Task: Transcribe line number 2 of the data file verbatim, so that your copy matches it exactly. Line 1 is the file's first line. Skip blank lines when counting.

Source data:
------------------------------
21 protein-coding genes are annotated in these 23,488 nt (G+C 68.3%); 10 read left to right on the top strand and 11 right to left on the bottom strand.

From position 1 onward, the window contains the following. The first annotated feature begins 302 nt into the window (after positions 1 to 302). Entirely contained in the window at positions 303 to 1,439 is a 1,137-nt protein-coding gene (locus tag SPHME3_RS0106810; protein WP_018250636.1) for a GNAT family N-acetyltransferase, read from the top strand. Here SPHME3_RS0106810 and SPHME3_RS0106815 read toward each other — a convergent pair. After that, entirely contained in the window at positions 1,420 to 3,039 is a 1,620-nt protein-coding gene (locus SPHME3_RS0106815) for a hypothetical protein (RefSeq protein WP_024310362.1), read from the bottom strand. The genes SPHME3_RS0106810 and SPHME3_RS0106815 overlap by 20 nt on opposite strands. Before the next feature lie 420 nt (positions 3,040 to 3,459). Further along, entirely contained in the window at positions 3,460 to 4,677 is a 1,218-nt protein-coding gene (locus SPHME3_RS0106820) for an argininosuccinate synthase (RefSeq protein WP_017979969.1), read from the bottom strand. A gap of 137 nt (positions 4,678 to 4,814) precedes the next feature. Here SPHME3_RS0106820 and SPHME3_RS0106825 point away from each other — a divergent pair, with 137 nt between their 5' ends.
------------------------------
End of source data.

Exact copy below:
From position 1 onward, the window contains the following. The first annotated feature begins 302 nt into the window (after positions 1 to 302). Entirely contained in the window at positions 303 to 1,439 is a 1,137-nt protein-coding gene (locus tag SPHME3_RS0106810; protein WP_018250636.1) for a GNAT family N-acetyltransferase, read from the top strand. Here SPHME3_RS0106810 and SPHME3_RS0106815 read toward each other — a convergent pair. After that, entirely contained in the window at positions 1,420 to 3,039 is a 1,620-nt protein-coding gene (locus SPHME3_RS0106815) for a hypothetical protein (RefSeq protein WP_024310362.1), read from the bottom strand. The genes SPHME3_RS0106810 and SPHME3_RS0106815 overlap by 20 nt on opposite strands. Before the next feature lie 420 nt (positions 3,040 to 3,459). Further along, entirely contained in the window at positions 3,460 to 4,677 is a 1,218-nt protein-coding gene (locus SPHME3_RS0106820) for an argininosuccinate synthase (RefSeq protein WP_017979969.1), read from the bottom strand. A gap of 137 nt (positions 4,678 to 4,814) precedes the next feature. Here SPHME3_RS0106820 and SPHME3_RS0106825 point away from each other — a divergent pair, with 137 nt between their 5' ends.